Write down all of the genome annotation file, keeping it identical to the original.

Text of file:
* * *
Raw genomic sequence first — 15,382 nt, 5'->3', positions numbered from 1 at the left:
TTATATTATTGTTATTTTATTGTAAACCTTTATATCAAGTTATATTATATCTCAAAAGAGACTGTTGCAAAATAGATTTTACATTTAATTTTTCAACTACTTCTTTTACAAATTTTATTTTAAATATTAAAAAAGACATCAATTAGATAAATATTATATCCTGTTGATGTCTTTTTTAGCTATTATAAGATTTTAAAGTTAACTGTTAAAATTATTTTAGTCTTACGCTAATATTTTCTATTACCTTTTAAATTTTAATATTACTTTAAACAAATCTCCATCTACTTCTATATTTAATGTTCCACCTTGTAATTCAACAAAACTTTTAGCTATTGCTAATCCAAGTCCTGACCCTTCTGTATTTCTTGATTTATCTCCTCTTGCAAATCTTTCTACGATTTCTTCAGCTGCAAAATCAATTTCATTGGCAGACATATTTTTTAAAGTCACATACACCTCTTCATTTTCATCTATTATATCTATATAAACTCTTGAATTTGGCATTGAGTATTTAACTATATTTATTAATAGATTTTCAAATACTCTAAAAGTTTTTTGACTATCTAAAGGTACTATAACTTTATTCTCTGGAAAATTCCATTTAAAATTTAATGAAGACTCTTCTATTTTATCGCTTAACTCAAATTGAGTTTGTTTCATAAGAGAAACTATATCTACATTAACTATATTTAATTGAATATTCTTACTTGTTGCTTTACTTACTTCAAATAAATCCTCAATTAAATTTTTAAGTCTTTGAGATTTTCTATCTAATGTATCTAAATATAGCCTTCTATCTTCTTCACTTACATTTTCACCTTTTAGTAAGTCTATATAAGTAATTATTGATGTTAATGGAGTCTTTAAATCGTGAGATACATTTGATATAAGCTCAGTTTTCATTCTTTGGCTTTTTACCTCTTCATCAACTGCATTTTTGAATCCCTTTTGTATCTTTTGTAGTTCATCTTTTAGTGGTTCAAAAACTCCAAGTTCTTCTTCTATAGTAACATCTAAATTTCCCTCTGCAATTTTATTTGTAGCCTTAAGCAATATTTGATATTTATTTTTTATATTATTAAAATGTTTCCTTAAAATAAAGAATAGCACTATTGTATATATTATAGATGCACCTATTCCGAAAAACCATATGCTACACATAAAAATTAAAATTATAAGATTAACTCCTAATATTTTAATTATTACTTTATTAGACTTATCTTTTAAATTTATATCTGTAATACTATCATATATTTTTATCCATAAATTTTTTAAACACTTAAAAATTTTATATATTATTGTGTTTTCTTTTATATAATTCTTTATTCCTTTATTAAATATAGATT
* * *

Raw genomic sequence first — 15,382 nt, 5'->3', positions numbered from 1 at the left:
TTATATTATTGTTATTTTATTGTAAACCTTTATATCAAGTTATATTATATCTCAAAAGAGACTGTTGCAAAATAGATTTTACATTTAATTTTTCAACTACTTCTTTTACAAATTTTATTTTAAATATTAAAAAAGACATCAATTAGATAAATATTATATCCTGTTGATGTCTTTTTTAGCTATTATAAGATTTTAAAGTTAACTGTTAAAATTATTTTAGTCTTACGCTAATATTTTCTATTACCTTTTAAATTTTAATATTACTTTAAACAAATCTCCATCTACTTCTATATTTAATGTTCCACCTTGTAATTCAACAAAACTTTTAGCTATTGCTAATCCAAGTCCTGACCCTTCTGTATTTCTTGATTTATCTCCTCTTGCAAATCTTTCTACGATTTCTTCAGCTGCAAAATCAATTTCATTGGCAGACATATTTTTTAAAGTCACATACACCTCTTCATTTTCATCTATTATATCTATATAAACTCTTGAATTTGGCATTGAGTATTTAACTATATTTATTAATAGATTTTCAAATACTCTAAAAGTTTTTTGACTATCTAAAGGTACTATAACTTTATTCTCTGGAAAATTCCATTTAAAATTTAATGAAGACTCTTCTATTTTATCGCTTAACTCAAATTGAGTTTGTTTCATAAGAGAAACTATATCTACATTAACTATATTTAATTGAATATTCTTACTTGTTGCTTTACTTACTTCAAATAAATCCTCAATTAAATTTTTAAGTCTTTGAGATTTTCTATCTAATGTATCTAAATATAGCCTTCTATCTTCTTCACTTACATTTTCACCTTTTAGTAAGTCTATATAAGTAATTATTGATGTTAATGGAGTCTTTAAATCGTGAGATACATTTGATATAAGCTCAGTTTTCATTCTTTGGCTTTTTACCTCTTCATCAACTGCATTTTTGAATCCCTTTTGTATCTTTTGTAGTTCATCTTTTAGTGGTTCAAAAACTCCAAGTTCTTCTTCTATAGTAACATCTAAATTTCCCTCTGCAATTTTATTTGTAGCCTTAAGCAATATTTGATATTTATTTTTTATATTATTAAAATGTTTCCTTAAAATAAAGAATAGCACTATTGTATATATTATAGATGCACCTATTCCGAAAAACCATATGCTACACATAAAAATTAAAATTATAAGATTAACTCCTAATATTTTAATTATTACTTTATTAGACTTATCTTTTAAATTTATATCTGTAATACTATCATATATTTTTATCCATAAATTTTTTAAACACTTAAAAATTTTATATATTATTGTGTTTTCTTTTATATAATTCTTTATTCCTTTATTAAATATAGATT